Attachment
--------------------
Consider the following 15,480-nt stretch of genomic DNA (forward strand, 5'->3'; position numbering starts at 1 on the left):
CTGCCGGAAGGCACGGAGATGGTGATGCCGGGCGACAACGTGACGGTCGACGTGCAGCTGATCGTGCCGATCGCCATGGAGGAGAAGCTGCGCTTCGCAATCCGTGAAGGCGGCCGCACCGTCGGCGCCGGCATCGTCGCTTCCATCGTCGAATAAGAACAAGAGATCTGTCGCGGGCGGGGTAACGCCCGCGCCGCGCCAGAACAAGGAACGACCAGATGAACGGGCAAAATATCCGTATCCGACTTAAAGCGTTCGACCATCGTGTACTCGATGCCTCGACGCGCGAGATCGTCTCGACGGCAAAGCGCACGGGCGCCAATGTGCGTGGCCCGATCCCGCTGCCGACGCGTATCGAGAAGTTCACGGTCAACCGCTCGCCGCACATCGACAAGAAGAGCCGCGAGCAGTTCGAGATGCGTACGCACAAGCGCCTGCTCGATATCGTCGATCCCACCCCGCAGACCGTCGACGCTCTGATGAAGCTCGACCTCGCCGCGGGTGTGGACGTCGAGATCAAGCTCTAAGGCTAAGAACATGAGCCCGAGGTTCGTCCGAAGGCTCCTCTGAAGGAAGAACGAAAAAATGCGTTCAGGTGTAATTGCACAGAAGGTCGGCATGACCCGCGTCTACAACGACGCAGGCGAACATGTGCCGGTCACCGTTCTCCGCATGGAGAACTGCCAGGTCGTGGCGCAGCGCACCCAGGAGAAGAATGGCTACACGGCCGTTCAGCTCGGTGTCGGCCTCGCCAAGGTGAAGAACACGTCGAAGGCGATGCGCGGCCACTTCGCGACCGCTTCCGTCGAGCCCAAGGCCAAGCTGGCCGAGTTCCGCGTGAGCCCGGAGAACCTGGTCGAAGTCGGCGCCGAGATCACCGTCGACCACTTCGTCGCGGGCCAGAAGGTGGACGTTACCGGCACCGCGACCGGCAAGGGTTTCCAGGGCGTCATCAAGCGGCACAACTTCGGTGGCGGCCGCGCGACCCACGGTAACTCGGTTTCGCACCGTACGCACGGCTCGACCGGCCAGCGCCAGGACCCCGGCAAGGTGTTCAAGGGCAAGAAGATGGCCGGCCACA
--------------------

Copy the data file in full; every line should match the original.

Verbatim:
Consider the following 15,480-nt stretch of genomic DNA (forward strand, 5'->3'; position numbering starts at 1 on the left):
CTGCCGGAAGGCACGGAGATGGTGATGCCGGGCGACAACGTGACGGTCGACGTGCAGCTGATCGTGCCGATCGCCATGGAGGAGAAGCTGCGCTTCGCAATCCGTGAAGGCGGCCGCACCGTCGGCGCCGGCATCGTCGCTTCCATCGTCGAATAAGAACAAGAGATCTGTCGCGGGCGGGGTAACGCCCGCGCCGCGCCAGAACAAGGAACGACCAGATGAACGGGCAAAATATCCGTATCCGACTTAAAGCGTTCGACCATCGTGTACTCGATGCCTCGACGCGCGAGATCGTCTCGACGGCAAAGCGCACGGGCGCCAATGTGCGTGGCCCGATCCCGCTGCCGACGCGTATCGAGAAGTTCACGGTCAACCGCTCGCCGCACATCGACAAGAAGAGCCGCGAGCAGTTCGAGATGCGTACGCACAAGCGCCTGCTCGATATCGTCGATCCCACCCCGCAGACCGTCGACGCTCTGATGAAGCTCGACCTCGCCGCGGGTGTGGACGTCGAGATCAAGCTCTAAGGCTAAGAACATGAGCCCGAGGTTCGTCCGAAGGCTCCTCTGAAGGAAGAACGAAAAAATGCGTTCAGGTGTAATTGCACAGAAGGTCGGCATGACCCGCGTCTACAACGACGCAGGCGAACATGTGCCGGTCACCGTTCTCCGCATGGAGAACTGCCAGGTCGTGGCGCAGCGCACCCAGGAGAAGAATGGCTACACGGCCGTTCAGCTCGGTGTCGGCCTCGCCAAGGTGAAGAACACGTCGAAGGCGATGCGCGGCCACTTCGCGACCGCTTCCGTCGAGCCCAAGGCCAAGCTGGCCGAGTTCCGCGTGAGCCCGGAGAACCTGGTCGAAGTCGGCGCCGAGATCACCGTCGACCACTTCGTCGCGGGCCAGAAGGTGGACGTTACCGGCACCGCGACCGGCAAGGGTTTCCAGGGCGTCATCAAGCGGCACAACTTCGGTGGCGGCCGCGCGACCCACGGTAACTCGGTTTCGCACCGTACGCACGGCTCGACCGGCCAGCGCCAGGACCCCGGCAAGGTGTTCAAGGGCAAGAAGATGGCCGGCCACA